On November 27, 2018, very quietly, the legislation for the new Speculation and Vacancy Tax (“Act”) rules were enacted into law with little fanfare to the general public. Known as Bill 45, this legislation was introduced in October 2018 in response to the NDP’s concern of speculation in the local housing market and to the general public outcry for affordable housing. While the new Speculation Tax may have been well-intentioned, upon review it can be found to be lacking in taxpayer fairness and cumbersome. Interestingly, the Provincial government website has stated this Speculation Tax will not apply to 99% of the population in B.C. which upon a closer review of the rules I find hard to believe.
Briefly, the Speculation tax is payable at 0.5% of a residential property’s assessed value in 2018, with the rates at 0.5% for Canadians and B.C. residents and 2% for “Untaxed Worldwide Earners” (“UWE’s”) in 2019. An UWE is defined as an individual who has higher earned income outside of Canada compared to income earned within Canada for the calendar year. The tax is to apply retroactively for 2018, effective January 1, 2018, and is to cover all of Metro Vancouver, the Fraser Valley, good chunks of Vancouver Island, West Kelowna and Kelowna Proper.
There are a few exemptions to the Speculation Tax under certain circumstances, but the two main exemptions which the majority of the population should fall into is if the property is your principal residence and if the property is rented, meets the tenanted exemption. While the principal residence exemption would appear to be a slam dunk this is not always the case. To qualify, the principal residence must be owned by an adult B.C. resident who has resided in the property longer than anywhere else for the calendar year. Properties owned by trusts may also qualify as long as all beneficiaries are B.C. residents, for couples you can only have one principal residence together – you cannot have one each.
Simply put, to qualify for the tenanted property exemption, the property must be rented for periods of not less than 30 days for at least three months in 2018 and increasing to six months in 2019. Owners qualify for this exemption if they rent to arm’s length tenants who make the rented property their “home” under a written tenancy agreement. Owners can rent to non-arm’s length individuals as long as the owners are not UWE’s and the non-arm’s length tenants reside in the rented property longer than any other place in the year. If an owner is an UWE, they need to rent to non-arm’s length tenants, and these tenants need to have the majority of their income earned in B.C. and subject to respective Canadian tax law.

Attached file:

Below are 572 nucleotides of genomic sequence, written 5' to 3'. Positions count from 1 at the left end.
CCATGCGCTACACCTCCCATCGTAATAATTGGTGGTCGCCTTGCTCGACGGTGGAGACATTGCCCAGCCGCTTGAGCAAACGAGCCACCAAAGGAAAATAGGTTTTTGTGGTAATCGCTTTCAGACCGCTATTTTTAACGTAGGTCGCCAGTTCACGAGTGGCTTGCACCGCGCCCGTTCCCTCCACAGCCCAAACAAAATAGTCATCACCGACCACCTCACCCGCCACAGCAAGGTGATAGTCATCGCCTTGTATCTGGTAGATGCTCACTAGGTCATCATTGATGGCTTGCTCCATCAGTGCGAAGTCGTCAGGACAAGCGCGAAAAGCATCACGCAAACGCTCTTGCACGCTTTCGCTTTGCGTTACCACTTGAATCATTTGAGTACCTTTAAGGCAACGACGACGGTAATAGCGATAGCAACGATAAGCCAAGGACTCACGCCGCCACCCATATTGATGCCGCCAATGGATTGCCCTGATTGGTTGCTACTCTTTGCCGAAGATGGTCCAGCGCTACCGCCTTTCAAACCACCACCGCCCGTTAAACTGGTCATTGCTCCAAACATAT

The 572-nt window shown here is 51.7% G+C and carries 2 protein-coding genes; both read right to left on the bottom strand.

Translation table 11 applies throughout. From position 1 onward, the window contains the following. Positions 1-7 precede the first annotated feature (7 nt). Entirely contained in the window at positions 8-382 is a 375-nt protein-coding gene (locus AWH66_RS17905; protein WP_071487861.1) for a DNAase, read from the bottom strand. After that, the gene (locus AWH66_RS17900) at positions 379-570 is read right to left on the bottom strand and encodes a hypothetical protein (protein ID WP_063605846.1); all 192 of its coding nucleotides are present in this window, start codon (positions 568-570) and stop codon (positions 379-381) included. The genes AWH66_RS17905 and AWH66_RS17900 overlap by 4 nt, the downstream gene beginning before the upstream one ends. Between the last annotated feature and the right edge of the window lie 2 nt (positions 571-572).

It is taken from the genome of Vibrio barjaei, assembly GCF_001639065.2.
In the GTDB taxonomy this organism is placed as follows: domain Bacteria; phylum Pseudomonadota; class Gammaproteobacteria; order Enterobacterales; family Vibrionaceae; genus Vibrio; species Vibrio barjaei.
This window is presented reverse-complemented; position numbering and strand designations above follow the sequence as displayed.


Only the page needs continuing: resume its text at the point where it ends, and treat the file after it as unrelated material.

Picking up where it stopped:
Needless to say, there are quite a few individuals in B.C. that will be affected by these rules. For example, the use of Airbnb will be significantly hampered by these new rules, or what about the parent who now has their adult child on joint title of their principal residence under joint tenancy for estate planning? If the adult child already has their own principal residence, then their portion of the parent’s residence may possibly be subject to the Speculation Tax under the current provisions as read. These are just two common examples of a whole host of issues that will begin to pop up under the new legislation.
However, the most concerning provision of the new Act is Section 77 which deals with the General Anti-Avoidance Rules (“GAAR”). GAAR provisions currently exist in several tax statutes across both Provincial and Federal jurisdictions and are in place to help authorities deny a tax benefit arising to a taxpayer through a perceived abuse of the legislation in place. It is important to note that the sticky point in GAAR disputes is whether the transaction or series of transactions is considered to be abusive. The “abuse” requirement is vital to balance the public and private interest at stake in a tax regime, otherwise GAAR can be used at will against a taxpayer. It is important to note in a 1935 historic landmark case, Inland Revenue v. Duke of Westminster, the following comments which have long been considered the backbone of planning: “Every man is entitled if he can to order his affairs so that the tax attaching under the appropriate Acts is less than it otherwise would be. If he succeeds in ordering them so as to secure this result, then, however unappreciative the Commissioner of Inland Revenue (CRA) or his fellow taxpayers may be of his ingenuity, he cannot be compelled to pay an increased tax.”
What readers will find to their horror, is that in Section 77 of the new Speculation & Vacancy Tax Act, there is missing the critical “abuse” requirement. Thus, depending on how provincial authorities interpret this wording and the application, it can result in adverse consequences with little recourse for protection for the taxpayer who may have not violated any statute. I do find this alarming as it casts a very wide net.
As there is only a limited amount of space here to go through the new Speculation Tax, please join us on May 4th, 2019 for an informative workshop where we shall go through all the new Provincial tax legislation in detail and other changes to real estate and investing in real estate. For registration and further details please email email@example.com. Next week we shall take a look at the revised Property Transfer Tax and Foreign Buyers Tax Rules.